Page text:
• Work Samples: one or two samples of your work, such as any relevant web links that offer further information about your ability and recent work, including Facebook pages, Twitter feeds, or online school newspaper.
  • Résumé

Admission to Emerson College's Journalism Institute is on a rolling basis. Space is limited, so please apply early.

Priority application deadline: May 1, 2014

Final application deadline: June 18, 2014

Students who are accepted will receive an acceptance letter along with instructions for confirming their place in the program.

Program Schedule

Schedule is subject to change.

You may apply to participate in one of two Summer Journalism Institute sessions. The sessions offer the same academic information and housing option; and the cost of the sessions is the same. The weekly schedule is Monday through Friday, 9:00 am to 5:00 pm.

Week 1
During the first week of the Summer Journalism Institute students produce news stories for the Institute website and blog. Each student reports, writes copy, and shoots and formats pictures. They also shoot and edit video and provide a story for a short class newscast. In pairs, students conduct man-on-the-street interviews. Every student is given an opportunity to co-anchor the newscast and each student receives a DVD copy of his or her newscast, as well as clips for journalistic and college application portfolios.

Week 2
Students focus on a feature stories project: A Day in the Life of an Emerson College Summer Program. Students are divided into groups and each team chronicles one of Emerson College’s high school summer programs (Filmmakers Studio, Musical Theatre Studio, Acting Studio, Stage Design Studio, Television and Film Production Studio, Creative Writers Workshop). Each group designates assignments among group members – such as video photography, still photography, interviewing, and note-taking. On Monday and Tuesday of the second week, students produce one news feature for the website. Wednesday is reporting day for A Day in the Life. Thursday and Friday consist of writing and production work.

Institute activities often include News of the Day: Quizzes and discussions of the day’s events via newspapers and website review; Who Can You Trust?: Activities designed so students learn how to determine reputable sources of information by delving into who did the original work; and, news, commentary, and comedy activities designed so students discern between analysis, commentary, and transparent/objective news.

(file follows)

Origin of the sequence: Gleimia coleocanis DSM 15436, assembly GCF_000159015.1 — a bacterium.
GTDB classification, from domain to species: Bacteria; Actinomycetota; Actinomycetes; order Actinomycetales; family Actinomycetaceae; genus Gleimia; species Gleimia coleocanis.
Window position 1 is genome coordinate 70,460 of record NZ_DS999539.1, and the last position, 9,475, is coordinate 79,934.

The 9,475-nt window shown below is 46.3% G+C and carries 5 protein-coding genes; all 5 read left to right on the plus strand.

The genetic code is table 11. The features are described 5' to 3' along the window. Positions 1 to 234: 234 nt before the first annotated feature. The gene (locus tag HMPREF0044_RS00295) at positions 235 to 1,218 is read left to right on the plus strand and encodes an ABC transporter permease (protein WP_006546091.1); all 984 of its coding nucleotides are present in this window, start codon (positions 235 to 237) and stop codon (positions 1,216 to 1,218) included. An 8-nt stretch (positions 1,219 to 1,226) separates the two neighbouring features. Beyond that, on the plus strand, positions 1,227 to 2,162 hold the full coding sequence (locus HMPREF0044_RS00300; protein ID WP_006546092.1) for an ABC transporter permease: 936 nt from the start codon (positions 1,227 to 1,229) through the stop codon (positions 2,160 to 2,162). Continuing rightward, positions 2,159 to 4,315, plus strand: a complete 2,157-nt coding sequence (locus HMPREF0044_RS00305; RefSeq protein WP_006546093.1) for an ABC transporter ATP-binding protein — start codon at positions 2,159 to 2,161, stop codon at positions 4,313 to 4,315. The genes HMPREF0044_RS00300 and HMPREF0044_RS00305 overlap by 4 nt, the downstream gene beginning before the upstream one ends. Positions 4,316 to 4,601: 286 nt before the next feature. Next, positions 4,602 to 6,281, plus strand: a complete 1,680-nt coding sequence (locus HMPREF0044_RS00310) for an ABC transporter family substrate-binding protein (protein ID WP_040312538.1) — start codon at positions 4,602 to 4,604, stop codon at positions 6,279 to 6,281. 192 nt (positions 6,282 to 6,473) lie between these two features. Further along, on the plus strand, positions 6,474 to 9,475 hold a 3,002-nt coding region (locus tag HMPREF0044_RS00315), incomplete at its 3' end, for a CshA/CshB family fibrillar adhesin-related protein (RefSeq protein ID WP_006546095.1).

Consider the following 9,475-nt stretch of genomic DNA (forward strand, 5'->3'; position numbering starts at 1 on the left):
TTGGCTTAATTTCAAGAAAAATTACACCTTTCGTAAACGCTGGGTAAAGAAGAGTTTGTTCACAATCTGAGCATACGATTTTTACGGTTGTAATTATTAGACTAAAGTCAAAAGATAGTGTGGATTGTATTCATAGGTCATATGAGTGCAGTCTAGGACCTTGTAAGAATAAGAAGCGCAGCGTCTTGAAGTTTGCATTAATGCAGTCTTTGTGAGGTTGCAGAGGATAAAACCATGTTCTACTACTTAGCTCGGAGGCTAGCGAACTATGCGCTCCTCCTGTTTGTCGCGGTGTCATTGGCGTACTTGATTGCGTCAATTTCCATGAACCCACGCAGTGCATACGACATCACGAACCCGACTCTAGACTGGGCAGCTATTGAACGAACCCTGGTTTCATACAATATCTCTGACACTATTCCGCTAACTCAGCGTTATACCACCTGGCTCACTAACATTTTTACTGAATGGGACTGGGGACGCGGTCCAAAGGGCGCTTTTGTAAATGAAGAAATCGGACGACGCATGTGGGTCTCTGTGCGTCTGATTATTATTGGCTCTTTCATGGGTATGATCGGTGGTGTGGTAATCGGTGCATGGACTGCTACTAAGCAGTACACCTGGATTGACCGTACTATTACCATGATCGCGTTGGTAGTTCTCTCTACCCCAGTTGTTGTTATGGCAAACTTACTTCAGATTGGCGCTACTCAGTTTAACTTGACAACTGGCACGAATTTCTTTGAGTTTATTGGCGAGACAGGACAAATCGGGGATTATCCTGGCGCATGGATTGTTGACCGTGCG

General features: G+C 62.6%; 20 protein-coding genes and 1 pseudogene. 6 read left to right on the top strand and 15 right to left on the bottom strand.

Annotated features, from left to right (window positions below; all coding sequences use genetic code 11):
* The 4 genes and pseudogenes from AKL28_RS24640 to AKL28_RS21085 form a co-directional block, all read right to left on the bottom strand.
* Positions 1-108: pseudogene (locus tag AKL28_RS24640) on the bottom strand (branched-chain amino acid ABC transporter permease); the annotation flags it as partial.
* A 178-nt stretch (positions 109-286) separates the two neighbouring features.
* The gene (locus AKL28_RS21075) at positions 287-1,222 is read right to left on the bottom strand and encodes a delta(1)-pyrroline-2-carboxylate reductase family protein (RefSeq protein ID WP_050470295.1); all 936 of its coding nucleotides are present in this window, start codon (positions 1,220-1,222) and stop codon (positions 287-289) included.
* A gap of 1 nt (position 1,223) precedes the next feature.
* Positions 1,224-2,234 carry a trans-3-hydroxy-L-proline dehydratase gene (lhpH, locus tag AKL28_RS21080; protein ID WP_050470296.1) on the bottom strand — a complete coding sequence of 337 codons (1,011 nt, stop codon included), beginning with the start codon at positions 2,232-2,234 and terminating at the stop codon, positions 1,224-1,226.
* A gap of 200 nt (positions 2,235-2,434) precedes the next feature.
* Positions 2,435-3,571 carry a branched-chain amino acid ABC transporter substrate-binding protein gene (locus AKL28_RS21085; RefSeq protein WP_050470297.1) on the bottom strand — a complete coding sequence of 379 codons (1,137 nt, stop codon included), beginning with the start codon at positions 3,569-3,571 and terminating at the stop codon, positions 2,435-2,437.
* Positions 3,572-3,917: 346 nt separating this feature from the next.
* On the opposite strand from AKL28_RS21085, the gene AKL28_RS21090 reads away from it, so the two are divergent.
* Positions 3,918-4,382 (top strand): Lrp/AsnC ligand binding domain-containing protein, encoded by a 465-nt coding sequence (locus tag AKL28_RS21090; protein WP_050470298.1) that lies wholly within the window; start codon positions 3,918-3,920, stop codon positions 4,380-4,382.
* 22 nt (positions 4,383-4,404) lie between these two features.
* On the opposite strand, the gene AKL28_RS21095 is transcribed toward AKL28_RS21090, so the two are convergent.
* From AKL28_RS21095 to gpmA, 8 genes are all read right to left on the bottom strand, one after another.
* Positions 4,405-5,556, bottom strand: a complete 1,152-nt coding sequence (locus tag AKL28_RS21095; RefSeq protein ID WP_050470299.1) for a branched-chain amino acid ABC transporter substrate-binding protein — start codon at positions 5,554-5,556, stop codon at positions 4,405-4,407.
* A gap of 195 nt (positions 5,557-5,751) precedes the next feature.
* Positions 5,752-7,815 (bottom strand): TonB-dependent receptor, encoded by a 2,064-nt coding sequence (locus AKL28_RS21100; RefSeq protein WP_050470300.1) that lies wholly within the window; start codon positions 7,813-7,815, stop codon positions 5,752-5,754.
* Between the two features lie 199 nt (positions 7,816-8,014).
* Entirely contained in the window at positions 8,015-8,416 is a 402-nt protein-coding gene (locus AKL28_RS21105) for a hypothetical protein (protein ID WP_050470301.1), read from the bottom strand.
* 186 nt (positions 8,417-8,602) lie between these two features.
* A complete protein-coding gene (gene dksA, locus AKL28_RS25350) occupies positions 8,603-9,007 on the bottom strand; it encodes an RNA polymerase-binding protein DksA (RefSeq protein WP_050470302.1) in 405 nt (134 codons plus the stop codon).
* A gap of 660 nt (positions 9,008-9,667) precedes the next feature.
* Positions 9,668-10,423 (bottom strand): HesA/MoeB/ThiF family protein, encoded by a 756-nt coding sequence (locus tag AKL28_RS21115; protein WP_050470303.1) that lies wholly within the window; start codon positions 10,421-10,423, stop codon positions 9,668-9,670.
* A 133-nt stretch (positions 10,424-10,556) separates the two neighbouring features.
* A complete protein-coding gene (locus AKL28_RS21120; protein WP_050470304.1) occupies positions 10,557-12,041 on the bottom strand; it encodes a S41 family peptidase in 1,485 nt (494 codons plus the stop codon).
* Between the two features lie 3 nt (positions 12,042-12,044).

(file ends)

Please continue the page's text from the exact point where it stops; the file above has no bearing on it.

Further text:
*Note: Students who apply to Journalism Institute Session I may also be interested in applying to our two-week Political Communication, Advocacy and Leadership Institute.

General Academic Policies

  • Emerson College Journalism or Political Communication Institute students are expected to attend all classes to which they are assigned, participate fully in classes, and complete all requirements as outlined by their instructors.
  • In addition, all students – including commuter students – are expected to adhere to the program’s General and Residential Life Policies as outlined in the Emerson College Arts and Communication Pre-College Program Student Handbook.
  • Emerson College Journalism and Political Communication Institutes have a zero tolerance alcohol and drug policy.

The Residence Hall

Emerson College Summer Journalism Institute for High School Students offers on-campus housing in a supervised, air-conditioned, and secured residence hall. Students are often housed in four- and six-person suites with two- and three-person rooms. Each suite consists of a common area and bathroom. Each resident is provided with a bed frame, mattress, desk, desk chair, closet or wardrobe unit, dresser, and individual Internet port. Every room is equipped with a cable jack.

Housing assignments are based on gender, age, and similar interests. Students who cause damage to their rooms or common areas or who lose their room keys will be subject to additional fees.


Students will be supervised by professional staff and student staff members who live on campus, explain College policy, refer residents to College services and offices, respond to emergency situations, and act as a general source of support for student residents.

Arts and Communication Pre-College Studio Programs

Emerson College offers five-week summer programs for high school students. If you are interested in pre-college non-credit programs in filmmaking, stage acting, musical theatre performance, stage design, or creative writing, please visit Arts and Communication Pre-College Studio Programs.

The College also offers five-week summer programs for credit. If you are interested in a credit program in film production, film writing, or college writing, please visit Arts and Communication Pre-College Credit Programs.